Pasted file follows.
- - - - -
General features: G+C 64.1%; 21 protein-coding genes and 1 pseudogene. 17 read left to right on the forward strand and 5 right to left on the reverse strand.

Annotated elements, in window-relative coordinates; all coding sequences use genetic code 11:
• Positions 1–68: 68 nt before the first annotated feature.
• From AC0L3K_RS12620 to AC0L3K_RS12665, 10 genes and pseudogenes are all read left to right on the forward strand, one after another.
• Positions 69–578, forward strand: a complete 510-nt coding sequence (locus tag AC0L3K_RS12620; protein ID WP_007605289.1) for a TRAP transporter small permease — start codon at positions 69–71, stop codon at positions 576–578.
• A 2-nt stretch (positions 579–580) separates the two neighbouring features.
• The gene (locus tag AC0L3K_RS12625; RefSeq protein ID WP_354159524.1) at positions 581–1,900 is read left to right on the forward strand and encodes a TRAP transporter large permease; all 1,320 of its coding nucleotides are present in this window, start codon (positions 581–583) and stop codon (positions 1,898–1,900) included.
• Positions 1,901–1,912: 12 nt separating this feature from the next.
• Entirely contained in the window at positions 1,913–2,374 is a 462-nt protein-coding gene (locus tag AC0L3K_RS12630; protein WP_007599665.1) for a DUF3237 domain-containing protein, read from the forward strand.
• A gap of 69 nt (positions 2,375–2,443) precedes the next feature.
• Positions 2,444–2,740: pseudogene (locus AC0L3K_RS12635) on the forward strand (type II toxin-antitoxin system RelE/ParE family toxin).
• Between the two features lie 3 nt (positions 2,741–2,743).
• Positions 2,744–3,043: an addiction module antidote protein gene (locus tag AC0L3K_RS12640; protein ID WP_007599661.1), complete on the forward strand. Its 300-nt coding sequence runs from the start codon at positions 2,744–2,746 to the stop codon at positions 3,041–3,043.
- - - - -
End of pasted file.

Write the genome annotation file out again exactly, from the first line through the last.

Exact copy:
General features: G+C 64.1%; 21 protein-coding genes and 1 pseudogene. 17 read left to right on the forward strand and 5 right to left on the reverse strand.

Annotated elements, in window-relative coordinates; all coding sequences use genetic code 11:
• Positions 1–68: 68 nt before the first annotated feature.
• From AC0L3K_RS12620 to AC0L3K_RS12665, 10 genes and pseudogenes are all read left to right on the forward strand, one after another.
• Positions 69–578, forward strand: a complete 510-nt coding sequence (locus tag AC0L3K_RS12620; protein ID WP_007605289.1) for a TRAP transporter small permease — start codon at positions 69–71, stop codon at positions 576–578.
• A 2-nt stretch (positions 579–580) separates the two neighbouring features.
• The gene (locus tag AC0L3K_RS12625; RefSeq protein ID WP_354159524.1) at positions 581–1,900 is read left to right on the forward strand and encodes a TRAP transporter large permease; all 1,320 of its coding nucleotides are present in this window, start codon (positions 581–583) and stop codon (positions 1,898–1,900) included.
• Positions 1,901–1,912: 12 nt separating this feature from the next.
• Entirely contained in the window at positions 1,913–2,374 is a 462-nt protein-coding gene (locus tag AC0L3K_RS12630; protein WP_007599665.1) for a DUF3237 domain-containing protein, read from the forward strand.
• A gap of 69 nt (positions 2,375–2,443) precedes the next feature.
• Positions 2,444–2,740: pseudogene (locus AC0L3K_RS12635) on the forward strand (type II toxin-antitoxin system RelE/ParE family toxin).
• Between the two features lie 3 nt (positions 2,741–2,743).
• Positions 2,744–3,043: an addiction module antidote protein gene (locus tag AC0L3K_RS12640; protein ID WP_007599661.1), complete on the forward strand. Its 300-nt coding sequence runs from the start codon at positions 2,744–2,746 to the stop codon at positions 3,041–3,043.